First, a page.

There are to be major job losses at the steel works in Port Talbot, where my mother, father, and grand-father worked.
My dad was an engineer there, and my mother was a computer (at least until she married by dad and started their family.) I never met my grand-dad, he died before I was born, but he was an engineer at the steel works during its establishing years, who earned an MBE working on refining the steel-making processes there.
It is literally the crucible of my family, and massive part of the psycho-geography of my early life.
It is a huge industrial site, that dominates not only Port Talbot but can be seen for many miles – lit by flame and sodium-light at night, perched on the coast of Swansea Bay.
From the highlands surrounding – the rather-grandly named ‘Margam Mountain’ you can see it nestling/infesting the border between biomes – sandy, scrubby dunelands and lush welsh ‘rainforest’.
Glance to the left and you see Margam Castle, the grounds of which my mother and aunt grew up in – daughters of the Talbot family butler.
You can also see the sands of Kenfig, and the lake at the centre of the nature reserve (a ‘SSSI’ – Site of Special Scientific Interest) – where I spent many weekends as a child in the early 1980s as part of a nature conservancy group for kids.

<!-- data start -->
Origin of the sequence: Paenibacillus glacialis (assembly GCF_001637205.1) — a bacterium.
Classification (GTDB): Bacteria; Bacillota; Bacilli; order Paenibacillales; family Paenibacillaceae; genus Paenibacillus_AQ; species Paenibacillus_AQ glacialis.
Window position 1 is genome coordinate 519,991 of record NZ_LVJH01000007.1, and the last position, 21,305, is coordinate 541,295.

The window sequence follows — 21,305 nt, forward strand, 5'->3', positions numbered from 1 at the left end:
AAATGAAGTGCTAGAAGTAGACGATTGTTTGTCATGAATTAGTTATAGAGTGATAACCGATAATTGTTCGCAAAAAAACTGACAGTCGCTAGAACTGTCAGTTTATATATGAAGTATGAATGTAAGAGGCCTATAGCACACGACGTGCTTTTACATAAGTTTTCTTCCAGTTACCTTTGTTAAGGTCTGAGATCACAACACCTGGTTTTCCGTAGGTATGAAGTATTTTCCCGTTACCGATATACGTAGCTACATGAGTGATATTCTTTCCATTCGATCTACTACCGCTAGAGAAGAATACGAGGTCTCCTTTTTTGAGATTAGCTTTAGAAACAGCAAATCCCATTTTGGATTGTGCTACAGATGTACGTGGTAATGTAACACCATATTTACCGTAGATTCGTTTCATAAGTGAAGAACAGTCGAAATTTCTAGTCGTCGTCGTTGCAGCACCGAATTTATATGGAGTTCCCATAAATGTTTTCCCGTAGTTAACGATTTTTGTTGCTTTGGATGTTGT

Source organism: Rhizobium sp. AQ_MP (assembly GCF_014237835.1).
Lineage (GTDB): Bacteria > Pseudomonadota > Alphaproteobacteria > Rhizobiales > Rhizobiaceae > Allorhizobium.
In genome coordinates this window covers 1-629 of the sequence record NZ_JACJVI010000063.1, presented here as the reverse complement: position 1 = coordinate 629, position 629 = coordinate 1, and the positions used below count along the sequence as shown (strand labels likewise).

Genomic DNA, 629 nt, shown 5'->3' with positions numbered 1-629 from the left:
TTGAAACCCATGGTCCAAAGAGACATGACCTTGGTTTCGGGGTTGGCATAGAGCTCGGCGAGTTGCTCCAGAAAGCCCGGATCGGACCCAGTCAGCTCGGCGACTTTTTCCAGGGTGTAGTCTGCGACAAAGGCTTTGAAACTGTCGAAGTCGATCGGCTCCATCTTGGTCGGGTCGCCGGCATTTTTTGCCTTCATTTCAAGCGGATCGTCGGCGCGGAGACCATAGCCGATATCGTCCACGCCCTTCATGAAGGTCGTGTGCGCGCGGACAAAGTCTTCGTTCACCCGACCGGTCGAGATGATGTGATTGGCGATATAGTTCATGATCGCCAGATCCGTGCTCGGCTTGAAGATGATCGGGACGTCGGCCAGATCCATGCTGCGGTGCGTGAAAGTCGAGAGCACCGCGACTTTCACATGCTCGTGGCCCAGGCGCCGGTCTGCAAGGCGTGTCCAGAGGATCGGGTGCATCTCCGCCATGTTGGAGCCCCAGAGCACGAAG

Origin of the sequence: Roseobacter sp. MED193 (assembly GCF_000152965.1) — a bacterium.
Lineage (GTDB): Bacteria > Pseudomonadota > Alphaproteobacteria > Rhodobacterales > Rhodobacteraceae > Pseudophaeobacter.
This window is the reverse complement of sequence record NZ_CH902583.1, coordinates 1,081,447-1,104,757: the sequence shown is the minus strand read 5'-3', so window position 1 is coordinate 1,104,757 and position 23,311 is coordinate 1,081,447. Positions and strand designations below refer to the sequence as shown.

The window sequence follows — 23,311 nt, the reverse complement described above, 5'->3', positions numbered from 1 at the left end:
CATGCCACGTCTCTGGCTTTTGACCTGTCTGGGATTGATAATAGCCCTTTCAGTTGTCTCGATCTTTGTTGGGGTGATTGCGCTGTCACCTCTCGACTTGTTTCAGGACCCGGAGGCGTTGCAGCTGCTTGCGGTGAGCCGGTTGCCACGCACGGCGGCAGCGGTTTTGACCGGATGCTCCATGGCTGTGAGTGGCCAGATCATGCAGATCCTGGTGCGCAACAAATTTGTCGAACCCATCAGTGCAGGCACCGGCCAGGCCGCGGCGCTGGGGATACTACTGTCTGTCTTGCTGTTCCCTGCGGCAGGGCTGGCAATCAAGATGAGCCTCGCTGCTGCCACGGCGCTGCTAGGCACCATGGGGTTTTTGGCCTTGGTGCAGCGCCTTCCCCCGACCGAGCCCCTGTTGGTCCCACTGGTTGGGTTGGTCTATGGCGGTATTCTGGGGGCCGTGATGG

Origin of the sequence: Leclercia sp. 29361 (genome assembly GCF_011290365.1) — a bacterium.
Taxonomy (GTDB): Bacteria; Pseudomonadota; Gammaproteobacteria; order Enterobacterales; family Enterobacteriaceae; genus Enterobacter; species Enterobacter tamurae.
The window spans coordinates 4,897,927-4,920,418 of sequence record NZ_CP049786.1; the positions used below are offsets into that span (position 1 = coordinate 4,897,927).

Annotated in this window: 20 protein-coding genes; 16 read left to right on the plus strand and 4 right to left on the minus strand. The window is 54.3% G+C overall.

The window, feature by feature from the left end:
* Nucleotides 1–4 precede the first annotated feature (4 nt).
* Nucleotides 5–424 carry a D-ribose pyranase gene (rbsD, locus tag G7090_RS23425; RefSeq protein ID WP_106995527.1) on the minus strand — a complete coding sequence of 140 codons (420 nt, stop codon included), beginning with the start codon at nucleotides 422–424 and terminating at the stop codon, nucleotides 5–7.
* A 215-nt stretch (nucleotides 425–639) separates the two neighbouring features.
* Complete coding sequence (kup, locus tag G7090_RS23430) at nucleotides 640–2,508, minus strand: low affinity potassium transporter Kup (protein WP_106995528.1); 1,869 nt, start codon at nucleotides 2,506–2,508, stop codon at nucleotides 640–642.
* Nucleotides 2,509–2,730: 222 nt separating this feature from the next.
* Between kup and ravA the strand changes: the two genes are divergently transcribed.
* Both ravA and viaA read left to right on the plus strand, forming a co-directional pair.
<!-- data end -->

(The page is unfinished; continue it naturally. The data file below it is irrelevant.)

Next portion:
The lake has legends associated with it – most notably that of a sunken city beneath it, but the formation of the lake and the dunes has more to do with changing tides, climate and the forces they can wield.
And now, changing tides of capital and globalisation are at play on the landscape.
I wonder if subliminally I learned something about the history of power and landscape. Something of the disregard the rulers of the industrial age held for the environment, contrasted against the deep romantic love for nature from those who worked for them.
It’s more complicated than that though – not as clear cut.
Something as big as the steelworks becomes a force of nature, both in its impacts on the local ecosystems – and symbolically.
It becomes landscape.
There’s a walk from Redcar into Hartlepool … I’d cross a bridge at night, and walk above the steel works. So that’s probably where the opening of Blade Runner comes from. It always seemed to be rather gloomy and raining, and I’d just think “God, this is beautiful.” You can find beauty in everything, and so I think I found the beauty in that darkness.
The steelworks imprinted something like this on me early – perhaps not beauty, but majesty in the industrial.
The news this week is very sad – overwhelmingly for the people and their livelihoods that it effects. Environmentalists probably won’t mourn the passing of the steelworks, but those of us who find ‘beauty in the darkness’ might.